Rex Needle: William Cecil, the Queen’s trusted advisor

William Cecil from an early engraving. Column by Rex Needle
William Cecil from an early engraving. Column by Rex Needle
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The most illustrious name associated with Bourne is that of William Cecil, trusted adviser to Queen Elizabeth I and a pillar of state through three reigns.

For forty years during the 16th century, he was the main architect of the successful policies of the Elizabethan era, earning a reputation as a master of renaissance statecraft whose talents embraced those of diplomat, politician and administrator.

The Burghley Arms. Column by Rex Needle

The Burghley Arms. Column by Rex Needle

Elizabeth acknowledged his loyalty. He was the first to kneel in homage when she became Queen in November 1558 and his reward was to become Secretary of State. “This judgment I have of you”, she said, “that you will not be corrupted by any manner of gifts, and that you will be faithful to the state; and that without respect to my private will, you will give me that counsel which you think best.”

He kept his word and was created the 1st Baron Burghley [also spelled Burghleigh] in 1571 and the following year he became a Knight of the Garter and Lord High Treasurer, an office he held until his death in 1598.

William Cecil was born in 1520 at a house in Bourne that survives today as the Burghley Arms. His family had acquired wealth, office and the status of gentry through their service to the Tudors and the marriage of his father, Richard Cecil, of Burghley in Northamptonshire, to a local heiress. He married Jane Heckington, daughter of William Heckington, owner of the Manor of Bourne, which eventually passed into the Cecil family and remained in the hands of successive earls of Exeter until modern times.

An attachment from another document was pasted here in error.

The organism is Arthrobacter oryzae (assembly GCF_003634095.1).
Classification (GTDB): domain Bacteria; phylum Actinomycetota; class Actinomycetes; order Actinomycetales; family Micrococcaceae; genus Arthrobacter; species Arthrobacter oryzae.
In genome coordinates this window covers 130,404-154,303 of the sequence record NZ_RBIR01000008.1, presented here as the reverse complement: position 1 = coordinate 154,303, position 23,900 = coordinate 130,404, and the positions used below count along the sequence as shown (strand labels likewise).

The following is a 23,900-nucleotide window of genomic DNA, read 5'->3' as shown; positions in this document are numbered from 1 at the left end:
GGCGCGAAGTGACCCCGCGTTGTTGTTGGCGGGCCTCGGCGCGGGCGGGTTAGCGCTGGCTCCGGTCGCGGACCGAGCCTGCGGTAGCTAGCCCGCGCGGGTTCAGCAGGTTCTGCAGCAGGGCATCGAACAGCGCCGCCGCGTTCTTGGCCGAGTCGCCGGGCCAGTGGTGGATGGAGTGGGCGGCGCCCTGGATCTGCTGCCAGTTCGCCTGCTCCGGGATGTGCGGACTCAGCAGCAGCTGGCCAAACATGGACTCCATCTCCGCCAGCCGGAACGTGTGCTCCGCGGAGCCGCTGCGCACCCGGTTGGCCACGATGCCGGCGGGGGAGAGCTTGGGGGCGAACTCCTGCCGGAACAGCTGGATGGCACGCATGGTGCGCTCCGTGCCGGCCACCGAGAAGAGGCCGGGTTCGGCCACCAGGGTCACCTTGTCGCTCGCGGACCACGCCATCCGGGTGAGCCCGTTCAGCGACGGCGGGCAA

In his childhood, William served as a page at court where his father was a Groom of the Wardrobe. He was educated at Stamford and Grantham and in 1535, entered St John’s College, Cambridge, where he studied classics under the humanist Sir John Cheke and came under Protestant influence. He fell in love at the age of 20 with Cheke’s sister Mary, and they were married in 1541, a few months after he had entered Gray’s Inn, but she died in 1543, leaving him a son, Thomas.

Memorial sign on the wall of the Burghley Arms. Column by Rex Needle

Memorial sign on the wall of the Burghley Arms. Column by Rex Needle

In 1542, for defending royal policy, Cecil was rewarded by Henry VIII with a place in the Court of Common Pleas and a year later he first entered Parliament. Through his second marriage to the learned and pious Mildred Cooke in 1545, he joined an influential Protestant circle at court and when Edward VI succeeded to the throne, Cecil joined the household of the protector, the Duke of Somerset, and in 1548 became his secretary.

On Somerset’s fall from power, Cecil shared in his disgrace and was imprisoned in the Tower of London for two months in 1549 but his pre-eminent abilities soon regained him royal favour and in 1550 he became one of two secretaries to the king who granted him the honour of a knighthood the following year. On Elizabeth’s accession in 1558, Cecil became her principal secretary and his illustrious career blossomed.